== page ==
Christie Says Port Authority Head Is Resigning Not Because of Bridgegate But Because He's Old

David Samson, chairman of the Port Authority, tendered his resignation on Friday — not because of his involvement in the bridge scandal, Christie assured the press, but because he was old and tired.

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David Samson, chairman of the Port Authority and ally of New Jersey Gov. Chris Christie, tendered his resignation on Friday — not because of his involvement in the bridge scandal, Christie assured the press, but because he was old and tired.

Christie held the press conference largely to field questions about the report issued by Gibson, Dunn & Crutcher LLP which, Christie holds, demonstrates that the governor played no role in the closure of access lanes leading from the town of Fort Lee, New Jersey to the George Washington Bridge. The report identifies Port Authority staffer David Wildstein and Christie aide Bridget Anne Kelly (a known woman) as culpable for the closures; Kelly sent the famous "time for some traffic problems" email to Wildstein, then a Port Authority executive.

But it was the Samson announcement that really made news. Christie explained Samson's resignation flatly: Samson first brought up the idea of leaving least year, prior to Christie's reelection. Christie asked him to stay, and "in deference to me, he did," Christie said. "He just was tired, he had served a long time, he's 74 years old." The impetus now was a set of recommendations in the report, including reforming the Port Authority. Samson, Christie said, agreed with the proposal to split the organization into two parts, and that Christie needed new blood at the agency to make that work.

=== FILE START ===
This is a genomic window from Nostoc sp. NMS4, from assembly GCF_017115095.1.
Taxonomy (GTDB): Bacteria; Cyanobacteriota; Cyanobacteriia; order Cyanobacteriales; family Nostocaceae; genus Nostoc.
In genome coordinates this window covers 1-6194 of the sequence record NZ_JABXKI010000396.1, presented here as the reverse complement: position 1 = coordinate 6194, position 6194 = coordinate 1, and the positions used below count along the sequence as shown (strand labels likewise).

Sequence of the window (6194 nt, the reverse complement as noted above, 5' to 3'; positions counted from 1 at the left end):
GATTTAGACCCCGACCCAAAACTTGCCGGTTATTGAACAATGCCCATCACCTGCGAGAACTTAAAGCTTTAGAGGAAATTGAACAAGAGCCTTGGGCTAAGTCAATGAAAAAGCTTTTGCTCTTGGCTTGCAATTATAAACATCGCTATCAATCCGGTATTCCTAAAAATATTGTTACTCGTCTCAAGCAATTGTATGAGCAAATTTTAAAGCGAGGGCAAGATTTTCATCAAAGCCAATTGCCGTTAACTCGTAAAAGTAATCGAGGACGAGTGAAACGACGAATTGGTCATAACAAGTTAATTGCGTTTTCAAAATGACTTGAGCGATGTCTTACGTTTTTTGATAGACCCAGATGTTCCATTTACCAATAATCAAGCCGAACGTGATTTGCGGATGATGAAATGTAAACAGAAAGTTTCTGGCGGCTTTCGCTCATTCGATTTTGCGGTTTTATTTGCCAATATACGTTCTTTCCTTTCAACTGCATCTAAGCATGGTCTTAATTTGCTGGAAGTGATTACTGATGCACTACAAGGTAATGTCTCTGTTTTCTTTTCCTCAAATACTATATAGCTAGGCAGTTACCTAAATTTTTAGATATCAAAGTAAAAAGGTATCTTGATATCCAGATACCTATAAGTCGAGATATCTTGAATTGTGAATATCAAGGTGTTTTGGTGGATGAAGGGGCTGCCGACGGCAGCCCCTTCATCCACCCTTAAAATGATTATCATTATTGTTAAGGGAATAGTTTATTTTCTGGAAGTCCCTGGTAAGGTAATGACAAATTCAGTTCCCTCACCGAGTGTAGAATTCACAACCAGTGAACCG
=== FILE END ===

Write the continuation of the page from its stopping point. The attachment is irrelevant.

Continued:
Left unanswered, though, was the extent of Samson's involvement in the closures. As the report itself notes, when P.A. executive director Patrick Foye ordered that the lanes be reopened on September 13, Kelly and Wildstein exchanged an email, expressing both outrage — and that Samson would step in.

From the report:

At 11:44 a.m., in response to the news of the lane restoration, Wildstein emailed Kelly on their personal email accounts: “The New York side gave Fort Lee back all three lanes this morning. We are appropriately going nuts. Samson helping us to retaliate.” Kelly responded: “What??” Wildstein responded: “Yes, unreal. Fixed now.”

The report explains away the "retaliation" in a footnote.

"In our view, after thorough investigation, we believe Wildstein’s reference to “retaliation” most likely refers to potential actions taken within the Port Authority."

And that's that.

The report does document one way in which Samson fought back against Foye. When a Wall Street Journal report emerged citing an internal memo from Foye, Samson criticized Foye as "stirring up trouble," calling the apparent leak of the memo "evidence of reckless, counter-productive behavior." This was five days after the lanes were reopened. During Friday's press conference, Christie criticized the apparent move by Foye as well, speaking with obvious irritation at Foye having "leaked his memo to the newspapers."

Samson was in the news earlier this month when it was revealed that federal prosecutors were seeking documents from him in relation to the bridge closure. (Samson is a partner at a law firm Wolff & Samson, which has represented the owner of the World Trade Center site, was involved in a development project in Hoboken, and helped craft a bid on a project in Fort Lee itself.)

"It mystifies me on every level why this was done," Christie said about the closures, and he stated his wonder if any motive would ever be found. It seems unlikely that he'll press Samson hard on that question.

This article is from the archive of our partner The Wire.